Work Injuries Compensation
If you been injured at work, you may be worried about how you are going to manage things financially, especially if you’re unable to work. Work injuries are something that can be compensated for.
What Should I Do If I Get Work Injuries?
When someone gets hurt at work, it’s always important to report the injury to your employer as quickly as possible. Although every workplace is different, the best approach is to give the employer written notice as soon as possible. However, that notice satisfies only what we call the notice requirement. It does not satisfy the claim filing requirement. To properly file a workers’ compensation claim, you must file a C-3 form with the workers’ compensation board.
To ensure proper filing of your claim, I would recommend that you call a workers’ compensation lawyer, have them properly complete that C-3 form for you, and get it filed. Also, if you’ve been hurt at work, seek medical treatment – and make sure to tell the doctor that you sustained work injuries. The doctor should then file a report with both the workers’ compensation insurance carrier and the workers’ compensation board. That gets the case up and running.
The first thing I like to do when people come into my office is share a general overview as to what workers’ comp is. What workers’ comp does for an injured worker, is as follows:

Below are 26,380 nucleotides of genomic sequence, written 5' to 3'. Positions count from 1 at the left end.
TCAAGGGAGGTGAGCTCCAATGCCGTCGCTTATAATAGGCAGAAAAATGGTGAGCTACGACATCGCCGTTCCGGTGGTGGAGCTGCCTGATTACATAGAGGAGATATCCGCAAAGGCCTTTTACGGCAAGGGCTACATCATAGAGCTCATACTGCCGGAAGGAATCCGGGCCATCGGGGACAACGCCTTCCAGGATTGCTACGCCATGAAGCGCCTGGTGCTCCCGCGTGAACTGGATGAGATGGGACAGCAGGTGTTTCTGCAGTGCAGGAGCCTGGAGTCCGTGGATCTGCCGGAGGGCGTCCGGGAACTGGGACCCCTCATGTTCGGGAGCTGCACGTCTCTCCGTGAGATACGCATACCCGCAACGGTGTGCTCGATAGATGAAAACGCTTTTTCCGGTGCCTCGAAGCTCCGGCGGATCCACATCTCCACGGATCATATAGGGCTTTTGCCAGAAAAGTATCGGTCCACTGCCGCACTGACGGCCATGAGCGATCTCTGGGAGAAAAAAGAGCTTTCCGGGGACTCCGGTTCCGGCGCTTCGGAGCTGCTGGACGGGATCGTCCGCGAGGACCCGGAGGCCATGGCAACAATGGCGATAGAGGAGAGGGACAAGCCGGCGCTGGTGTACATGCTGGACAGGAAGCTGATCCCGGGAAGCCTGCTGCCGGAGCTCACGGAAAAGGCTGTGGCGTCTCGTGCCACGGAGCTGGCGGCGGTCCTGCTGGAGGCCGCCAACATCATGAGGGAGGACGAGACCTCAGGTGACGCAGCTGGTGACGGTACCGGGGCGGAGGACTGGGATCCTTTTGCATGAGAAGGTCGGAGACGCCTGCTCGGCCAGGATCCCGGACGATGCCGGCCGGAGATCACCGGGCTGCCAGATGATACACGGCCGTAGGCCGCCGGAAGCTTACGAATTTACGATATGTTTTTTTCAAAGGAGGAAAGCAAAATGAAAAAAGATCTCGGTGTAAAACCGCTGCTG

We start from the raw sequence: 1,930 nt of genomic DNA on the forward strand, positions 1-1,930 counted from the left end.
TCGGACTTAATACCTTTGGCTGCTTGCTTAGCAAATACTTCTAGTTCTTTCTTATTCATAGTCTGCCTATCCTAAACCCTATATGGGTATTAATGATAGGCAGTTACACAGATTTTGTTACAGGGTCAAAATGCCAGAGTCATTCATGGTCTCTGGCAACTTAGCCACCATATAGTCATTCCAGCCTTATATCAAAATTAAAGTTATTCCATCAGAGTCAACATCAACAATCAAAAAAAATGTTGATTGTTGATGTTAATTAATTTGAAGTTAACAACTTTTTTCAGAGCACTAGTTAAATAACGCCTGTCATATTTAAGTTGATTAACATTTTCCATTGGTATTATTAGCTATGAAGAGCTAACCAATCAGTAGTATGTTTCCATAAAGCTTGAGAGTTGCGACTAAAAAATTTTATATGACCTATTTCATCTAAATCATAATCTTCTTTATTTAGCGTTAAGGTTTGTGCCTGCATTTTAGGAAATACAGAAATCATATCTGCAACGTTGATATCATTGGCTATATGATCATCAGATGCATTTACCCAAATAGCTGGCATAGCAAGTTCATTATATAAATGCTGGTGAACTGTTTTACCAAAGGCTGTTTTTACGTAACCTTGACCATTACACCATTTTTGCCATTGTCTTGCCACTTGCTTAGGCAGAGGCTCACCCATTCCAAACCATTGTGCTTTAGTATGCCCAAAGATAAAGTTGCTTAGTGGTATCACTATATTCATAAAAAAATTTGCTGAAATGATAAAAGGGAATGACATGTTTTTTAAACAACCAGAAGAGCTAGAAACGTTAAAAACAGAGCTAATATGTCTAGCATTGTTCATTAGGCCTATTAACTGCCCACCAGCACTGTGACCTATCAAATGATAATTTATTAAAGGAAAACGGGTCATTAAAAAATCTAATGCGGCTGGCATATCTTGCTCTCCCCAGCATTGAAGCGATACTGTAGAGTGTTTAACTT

- It pays a percentage of your wages for as long as you’re disabled and cannot work because of the accident.
- It pays for all your medical treatment related to the accident.
- It pays you for mileage to and from the doctor and any medical treatment you may need.
- Finally, it pays for permanent injuries to the toes, feet, legs, fingers, hands, arms, eyes and ears, once you reach your best possible level of recovery for those injuries – referred to as reaching maximum medical improvement.
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We obtain opinions for what we call the scheduled loss of use for that part of the body, which corresponds with a dollar amount which is reduced by the amount of weekly benefits you’ve already been paid. You receive the remainder in a lump sum called your scheduled loss award, after which you’re still protected for any treatment you may need because of that accident. That’s basically what workers’ comp is – nothing more. It doesn’t pay for your pain and suffering, and it doesn’t pay punitive damages.
What Medical Bills are Paid if I Get Work Injuries?
The general rule is that the workers’ compensation carrier pays for all medical treatment related to injuries caused by a work-related accident or occupational disease. Specifically, the workers’ compensation board works through certain medical treatment guidelines that set forth what treatment is covered. If your doctor wants to prescribe treatment that is not addressed in those guidelines, the doctor must apply for a variance to those guidelines. Using a form called an MG-2, the doctor explains why the treatment is needed, even though it’s contrary to the medical treatment guidelines.
If you would like to seek legal representation for your work injuries, please call our Buffalo personal injury lawyers today.